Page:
Lord make me an instrument of your Peace.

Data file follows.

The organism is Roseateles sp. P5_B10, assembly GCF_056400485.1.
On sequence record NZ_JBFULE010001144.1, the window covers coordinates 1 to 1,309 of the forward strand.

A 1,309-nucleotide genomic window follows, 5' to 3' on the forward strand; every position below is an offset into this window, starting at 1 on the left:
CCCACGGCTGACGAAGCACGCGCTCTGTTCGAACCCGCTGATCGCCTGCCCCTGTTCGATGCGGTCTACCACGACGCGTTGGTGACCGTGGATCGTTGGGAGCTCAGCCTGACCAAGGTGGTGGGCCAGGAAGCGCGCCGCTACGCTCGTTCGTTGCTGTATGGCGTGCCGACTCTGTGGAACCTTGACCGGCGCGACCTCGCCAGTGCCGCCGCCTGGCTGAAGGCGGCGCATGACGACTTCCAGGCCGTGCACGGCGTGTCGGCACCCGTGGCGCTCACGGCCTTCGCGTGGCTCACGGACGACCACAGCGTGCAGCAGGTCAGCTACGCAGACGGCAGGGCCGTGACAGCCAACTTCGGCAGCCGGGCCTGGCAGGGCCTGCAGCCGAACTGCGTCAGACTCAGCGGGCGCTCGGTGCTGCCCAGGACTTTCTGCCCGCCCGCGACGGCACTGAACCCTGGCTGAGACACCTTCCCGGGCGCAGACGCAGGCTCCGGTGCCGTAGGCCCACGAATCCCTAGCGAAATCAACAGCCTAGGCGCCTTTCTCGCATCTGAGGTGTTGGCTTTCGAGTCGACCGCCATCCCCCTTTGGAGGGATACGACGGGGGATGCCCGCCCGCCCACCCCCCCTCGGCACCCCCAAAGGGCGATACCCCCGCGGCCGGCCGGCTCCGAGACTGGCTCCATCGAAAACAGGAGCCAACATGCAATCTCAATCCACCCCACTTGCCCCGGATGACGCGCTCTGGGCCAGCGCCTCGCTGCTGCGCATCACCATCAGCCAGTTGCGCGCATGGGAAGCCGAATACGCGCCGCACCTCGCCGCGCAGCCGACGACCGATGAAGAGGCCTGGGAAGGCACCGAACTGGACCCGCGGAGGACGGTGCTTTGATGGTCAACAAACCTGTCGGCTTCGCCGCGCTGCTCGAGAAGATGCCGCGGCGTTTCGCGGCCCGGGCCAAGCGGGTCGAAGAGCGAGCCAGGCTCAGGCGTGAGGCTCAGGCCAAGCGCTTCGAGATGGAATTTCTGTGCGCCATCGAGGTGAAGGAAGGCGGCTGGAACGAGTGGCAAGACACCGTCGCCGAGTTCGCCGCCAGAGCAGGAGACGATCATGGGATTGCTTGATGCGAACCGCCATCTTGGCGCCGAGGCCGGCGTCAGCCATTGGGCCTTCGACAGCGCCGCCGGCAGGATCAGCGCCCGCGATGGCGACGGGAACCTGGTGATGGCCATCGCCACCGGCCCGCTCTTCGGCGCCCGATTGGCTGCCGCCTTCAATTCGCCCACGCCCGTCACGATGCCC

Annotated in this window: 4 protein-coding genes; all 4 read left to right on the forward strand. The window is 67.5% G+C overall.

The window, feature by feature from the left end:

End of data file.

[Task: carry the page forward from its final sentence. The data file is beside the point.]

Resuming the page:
During the week, we all listen to and watch the news. People often lament the amount of ‘bad’ news that is broadcast and wish that there could be other stories shared of all the efforts, achievements and generosity which abound in the world. News impacts us. We can’t turn away from the stories of Covid 19 in India, we know and love so many people from India who are part of our community. We can’t shut out the scenes of violence in Israel and Palestine, the clashes, street fighting, the rockets in the night sky, the precision bombs felling huge buildings and targeting individual cars. These are places with biblical names and remind us of the gospel stories we hear every weekend. Even the grainy footage of violence in Northern Ireland 50 years ago as the 10 dead in Ballymurphy are vindicated, Fr Hugh Mullan among them, a priest with a similar name to my own, shot as he crawled into gunfire to anoint a fallen parishioner, more like a scene from the trenches of the first world war than an insight into the unbearable loss of life on this island. All of these news stories evoke the desire to find political solutions to conflict and the fair sharing of resources from people of faith. With the Easter message deeply lodged in heart and mind, Christians are called to be peacemakers, active in building up the kingdom of God. We want and work for a just world. Trocaire brings our Lenten alms into many of these places of conflict in order to promote the work of justice. Individual faith communities attend Sunday Mass and pray, seeking God’s help in the words of St Francis “Lord make me an instrument of your Peace.” The news may be bad but the Spirit of God assures us that love will triumph over evil, Jesus has ascended to the Father and that God will never abandon us.